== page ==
THE Christian Legal Centre (CLC) has criticised an employment tribunal judge for suggesting that people should not raise their religious beliefs in a workplace unless they were first asked about them. Judge Martin Kurrein made his comments at a hearing last Thursday, brought by a nursing sister, Sarah Kuteh, who was dismissed by the Dartford and Gravesham NHS Trust in August 2016 after offering to pray with patients at the Darent Valley Hospital, where she had worked for nine years (News, 16 December 2016).
The CLC’s chief executive, Andrea Williams, made the unusual step of criticising the judge even before judgment in the case had been handed down. In a statement, she said that the judge “demonstrated a profound lack of understanding about the Christian faith and what it means to be a Christian.
“This religious illiteracy is pushing Christians out of public life and robbing society of the service of many good people like Sarah Kuteh,” she said. “To say that someone must be asked before they express anything about their own beliefs is deeply illiberal and wholly unworkable.”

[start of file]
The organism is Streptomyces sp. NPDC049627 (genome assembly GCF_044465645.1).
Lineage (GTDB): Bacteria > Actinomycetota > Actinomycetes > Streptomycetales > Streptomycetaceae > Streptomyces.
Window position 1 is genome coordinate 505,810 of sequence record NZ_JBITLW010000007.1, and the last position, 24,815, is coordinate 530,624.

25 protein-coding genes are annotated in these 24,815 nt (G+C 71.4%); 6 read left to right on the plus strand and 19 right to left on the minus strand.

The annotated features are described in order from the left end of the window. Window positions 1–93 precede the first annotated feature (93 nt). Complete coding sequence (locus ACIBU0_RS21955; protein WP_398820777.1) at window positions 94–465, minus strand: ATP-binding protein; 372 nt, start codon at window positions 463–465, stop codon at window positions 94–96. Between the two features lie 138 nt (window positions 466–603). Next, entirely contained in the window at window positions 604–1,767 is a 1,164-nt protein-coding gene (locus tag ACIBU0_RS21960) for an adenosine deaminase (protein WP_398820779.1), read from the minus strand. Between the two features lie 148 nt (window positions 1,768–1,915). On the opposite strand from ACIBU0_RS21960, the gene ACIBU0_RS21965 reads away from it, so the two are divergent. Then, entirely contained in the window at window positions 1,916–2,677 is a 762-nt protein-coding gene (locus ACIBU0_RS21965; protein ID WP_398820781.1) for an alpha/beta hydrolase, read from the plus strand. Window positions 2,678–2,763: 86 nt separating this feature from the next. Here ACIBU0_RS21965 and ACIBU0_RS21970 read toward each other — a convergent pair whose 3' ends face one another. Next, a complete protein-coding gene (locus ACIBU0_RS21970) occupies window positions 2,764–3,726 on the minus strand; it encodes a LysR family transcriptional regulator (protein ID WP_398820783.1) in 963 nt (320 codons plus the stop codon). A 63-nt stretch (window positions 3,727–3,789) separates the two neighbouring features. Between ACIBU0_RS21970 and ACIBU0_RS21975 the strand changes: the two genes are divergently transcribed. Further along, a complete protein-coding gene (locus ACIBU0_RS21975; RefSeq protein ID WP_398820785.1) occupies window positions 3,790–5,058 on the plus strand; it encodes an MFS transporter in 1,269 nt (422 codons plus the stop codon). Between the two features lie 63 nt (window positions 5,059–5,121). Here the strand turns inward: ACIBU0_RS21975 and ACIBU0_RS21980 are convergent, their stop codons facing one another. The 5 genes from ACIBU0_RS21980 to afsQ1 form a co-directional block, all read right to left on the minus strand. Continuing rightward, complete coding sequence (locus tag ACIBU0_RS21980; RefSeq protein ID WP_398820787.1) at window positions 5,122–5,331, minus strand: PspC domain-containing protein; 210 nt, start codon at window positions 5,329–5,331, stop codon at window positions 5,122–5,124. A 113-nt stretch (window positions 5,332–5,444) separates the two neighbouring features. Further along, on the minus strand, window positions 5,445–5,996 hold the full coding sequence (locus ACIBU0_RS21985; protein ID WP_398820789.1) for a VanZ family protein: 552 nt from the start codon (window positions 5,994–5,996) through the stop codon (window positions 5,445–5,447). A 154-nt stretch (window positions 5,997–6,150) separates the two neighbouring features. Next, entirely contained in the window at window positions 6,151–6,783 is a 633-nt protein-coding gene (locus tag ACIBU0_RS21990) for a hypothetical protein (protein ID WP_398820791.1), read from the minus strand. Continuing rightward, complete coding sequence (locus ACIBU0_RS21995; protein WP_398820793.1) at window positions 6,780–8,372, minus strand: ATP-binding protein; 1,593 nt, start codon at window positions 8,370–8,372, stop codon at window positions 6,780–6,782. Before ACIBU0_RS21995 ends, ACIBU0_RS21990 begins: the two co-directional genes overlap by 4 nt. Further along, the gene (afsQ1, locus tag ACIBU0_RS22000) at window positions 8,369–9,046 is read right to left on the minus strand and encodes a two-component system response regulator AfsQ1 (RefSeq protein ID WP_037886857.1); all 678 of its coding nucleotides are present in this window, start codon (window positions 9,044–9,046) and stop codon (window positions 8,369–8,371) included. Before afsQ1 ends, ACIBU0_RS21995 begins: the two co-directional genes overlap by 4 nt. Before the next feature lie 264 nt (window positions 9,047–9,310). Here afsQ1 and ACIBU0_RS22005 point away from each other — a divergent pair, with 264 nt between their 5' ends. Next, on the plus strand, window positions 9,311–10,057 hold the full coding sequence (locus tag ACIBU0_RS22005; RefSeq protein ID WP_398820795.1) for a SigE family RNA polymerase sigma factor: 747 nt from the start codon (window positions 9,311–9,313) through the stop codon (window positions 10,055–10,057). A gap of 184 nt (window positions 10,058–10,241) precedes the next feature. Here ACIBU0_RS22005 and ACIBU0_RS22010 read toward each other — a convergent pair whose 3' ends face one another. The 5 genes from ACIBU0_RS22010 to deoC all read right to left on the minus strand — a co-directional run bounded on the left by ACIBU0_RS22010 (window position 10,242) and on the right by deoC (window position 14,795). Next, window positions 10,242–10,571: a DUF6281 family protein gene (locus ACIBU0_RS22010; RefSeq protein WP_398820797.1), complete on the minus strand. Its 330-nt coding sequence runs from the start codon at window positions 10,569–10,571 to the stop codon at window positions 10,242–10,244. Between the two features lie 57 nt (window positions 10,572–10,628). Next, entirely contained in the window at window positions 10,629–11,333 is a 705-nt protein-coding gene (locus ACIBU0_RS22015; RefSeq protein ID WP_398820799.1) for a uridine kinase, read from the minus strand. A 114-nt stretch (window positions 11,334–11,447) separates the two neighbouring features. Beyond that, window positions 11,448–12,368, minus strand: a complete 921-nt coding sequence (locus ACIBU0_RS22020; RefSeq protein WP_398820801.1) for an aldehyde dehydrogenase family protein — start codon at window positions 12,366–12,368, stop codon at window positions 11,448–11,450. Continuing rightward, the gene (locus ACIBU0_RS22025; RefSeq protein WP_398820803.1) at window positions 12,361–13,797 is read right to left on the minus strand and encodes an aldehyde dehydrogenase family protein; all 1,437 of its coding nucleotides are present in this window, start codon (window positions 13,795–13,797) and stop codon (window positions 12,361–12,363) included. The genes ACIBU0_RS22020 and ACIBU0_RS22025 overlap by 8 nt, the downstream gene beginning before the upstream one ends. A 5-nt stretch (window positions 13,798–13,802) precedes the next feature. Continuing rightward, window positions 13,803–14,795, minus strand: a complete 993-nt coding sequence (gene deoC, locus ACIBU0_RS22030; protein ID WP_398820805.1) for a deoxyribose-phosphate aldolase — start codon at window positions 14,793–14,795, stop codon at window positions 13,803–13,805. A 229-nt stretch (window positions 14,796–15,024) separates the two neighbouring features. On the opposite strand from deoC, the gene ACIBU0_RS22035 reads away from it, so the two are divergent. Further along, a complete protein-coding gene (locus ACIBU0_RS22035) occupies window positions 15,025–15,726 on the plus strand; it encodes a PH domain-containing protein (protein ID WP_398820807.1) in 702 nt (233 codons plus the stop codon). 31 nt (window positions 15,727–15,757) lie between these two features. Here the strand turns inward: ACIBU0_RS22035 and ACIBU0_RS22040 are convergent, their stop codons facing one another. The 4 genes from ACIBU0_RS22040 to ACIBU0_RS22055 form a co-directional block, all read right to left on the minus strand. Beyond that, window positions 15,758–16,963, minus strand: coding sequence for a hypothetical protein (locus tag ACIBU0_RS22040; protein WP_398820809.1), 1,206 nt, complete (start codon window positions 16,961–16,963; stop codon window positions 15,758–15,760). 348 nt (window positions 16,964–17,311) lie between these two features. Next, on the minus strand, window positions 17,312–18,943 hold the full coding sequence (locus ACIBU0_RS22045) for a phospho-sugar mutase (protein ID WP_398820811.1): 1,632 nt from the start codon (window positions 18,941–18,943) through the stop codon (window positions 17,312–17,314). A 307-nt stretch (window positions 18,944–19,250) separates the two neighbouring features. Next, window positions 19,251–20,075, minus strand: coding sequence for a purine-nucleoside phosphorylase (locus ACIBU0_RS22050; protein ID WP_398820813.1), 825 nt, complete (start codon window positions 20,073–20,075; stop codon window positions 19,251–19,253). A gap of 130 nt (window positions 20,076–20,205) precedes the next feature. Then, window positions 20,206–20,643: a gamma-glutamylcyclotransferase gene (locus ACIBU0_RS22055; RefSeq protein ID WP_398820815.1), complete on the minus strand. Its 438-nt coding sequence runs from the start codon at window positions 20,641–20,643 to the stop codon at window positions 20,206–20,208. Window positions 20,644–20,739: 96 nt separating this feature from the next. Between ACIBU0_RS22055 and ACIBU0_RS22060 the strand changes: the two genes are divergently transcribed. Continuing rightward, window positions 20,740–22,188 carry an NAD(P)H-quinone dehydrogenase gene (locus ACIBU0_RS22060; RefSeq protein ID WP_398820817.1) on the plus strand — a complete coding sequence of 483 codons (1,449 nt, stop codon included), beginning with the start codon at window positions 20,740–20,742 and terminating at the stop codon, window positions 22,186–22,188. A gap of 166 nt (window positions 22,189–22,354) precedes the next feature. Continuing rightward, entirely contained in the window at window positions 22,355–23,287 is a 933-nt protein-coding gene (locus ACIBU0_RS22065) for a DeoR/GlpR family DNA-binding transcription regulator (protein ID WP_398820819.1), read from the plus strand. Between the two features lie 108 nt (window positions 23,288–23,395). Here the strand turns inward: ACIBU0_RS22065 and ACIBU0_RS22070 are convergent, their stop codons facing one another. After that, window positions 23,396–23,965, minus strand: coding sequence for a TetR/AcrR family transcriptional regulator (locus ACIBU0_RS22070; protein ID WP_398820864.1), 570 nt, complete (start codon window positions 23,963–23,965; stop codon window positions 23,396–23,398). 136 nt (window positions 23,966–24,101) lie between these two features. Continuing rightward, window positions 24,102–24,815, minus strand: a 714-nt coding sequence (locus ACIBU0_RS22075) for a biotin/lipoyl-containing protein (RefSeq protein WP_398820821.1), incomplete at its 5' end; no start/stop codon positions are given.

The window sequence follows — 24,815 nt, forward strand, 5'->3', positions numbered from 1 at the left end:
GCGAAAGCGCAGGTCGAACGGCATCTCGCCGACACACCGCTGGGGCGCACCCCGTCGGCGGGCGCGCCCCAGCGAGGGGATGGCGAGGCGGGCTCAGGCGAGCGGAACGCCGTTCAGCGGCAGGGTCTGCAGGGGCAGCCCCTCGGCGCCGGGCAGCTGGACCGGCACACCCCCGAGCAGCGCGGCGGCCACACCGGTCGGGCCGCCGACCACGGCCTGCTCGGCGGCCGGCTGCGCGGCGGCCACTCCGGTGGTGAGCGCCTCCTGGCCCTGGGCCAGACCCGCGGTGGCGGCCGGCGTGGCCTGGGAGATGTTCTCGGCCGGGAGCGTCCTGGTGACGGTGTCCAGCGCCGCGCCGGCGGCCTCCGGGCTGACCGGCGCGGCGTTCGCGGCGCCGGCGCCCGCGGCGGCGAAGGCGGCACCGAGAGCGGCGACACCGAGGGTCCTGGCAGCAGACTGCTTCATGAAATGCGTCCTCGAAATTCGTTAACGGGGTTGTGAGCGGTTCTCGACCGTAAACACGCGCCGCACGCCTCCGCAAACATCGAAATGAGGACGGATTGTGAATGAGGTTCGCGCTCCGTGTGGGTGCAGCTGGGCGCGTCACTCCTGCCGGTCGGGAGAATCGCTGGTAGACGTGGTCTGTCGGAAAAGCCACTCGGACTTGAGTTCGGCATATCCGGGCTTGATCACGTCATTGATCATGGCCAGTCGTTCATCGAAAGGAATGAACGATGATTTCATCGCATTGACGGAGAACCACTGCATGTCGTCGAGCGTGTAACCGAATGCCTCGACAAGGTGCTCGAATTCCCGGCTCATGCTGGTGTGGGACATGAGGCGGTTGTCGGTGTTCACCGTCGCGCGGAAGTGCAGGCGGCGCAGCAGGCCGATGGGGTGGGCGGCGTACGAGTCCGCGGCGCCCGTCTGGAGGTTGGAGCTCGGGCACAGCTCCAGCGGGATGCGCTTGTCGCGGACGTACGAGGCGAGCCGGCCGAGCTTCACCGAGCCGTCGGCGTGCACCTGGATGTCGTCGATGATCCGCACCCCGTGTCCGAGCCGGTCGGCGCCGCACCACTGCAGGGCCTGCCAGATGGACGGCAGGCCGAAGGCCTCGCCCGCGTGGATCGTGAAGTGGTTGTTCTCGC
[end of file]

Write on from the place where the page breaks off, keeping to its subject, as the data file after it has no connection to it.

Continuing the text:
The judge’s comments were made as the general manager of adult medicine and cancer services at the NHS Trust, Sarah Collins, was giving evidence. Under cross-examination by Sister Kuteh’s representative, Pavel Stroilov, Ms Collins was asked: “Are you suggesting that in the context of Sarah’s duties, any expression of her own religious beliefs is inappropriate?”
She replied: “If it makes a patient feel uncomfortable, then yes, it is inappropriate.”
Mr Stroilov said: “But you can’t know in advance whether someone would be offended by a comment.”
Judge Kurrein interjected, and said: “Yes, exactly. That is why you shouldn’t make the comment. Everyone has their Article 9 rights [to manifest their religious beliefs under the European Convention on Human Rights] and they can believe what they wish. But in the workplace they are circumscribed.
“Many people are not religious and there are many people that object. It is a subject fraught with difficulty and as a consequence people should not express anything about their own beliefs without it first being raised as a question by anyone else.”
The NHS Trust denies that Sister Kuteh was sacked for being a Christian. In a statement to the tribunal, the Trust’s appeal panel chairman, Victoria Leivers-Carruth, said that she was disciplined “because she had engaged in conversations about religion that were unwanted by patients and contrary to her line manager’s instructions.”
Judgment in the case is expected to be handed down in the next three weeks.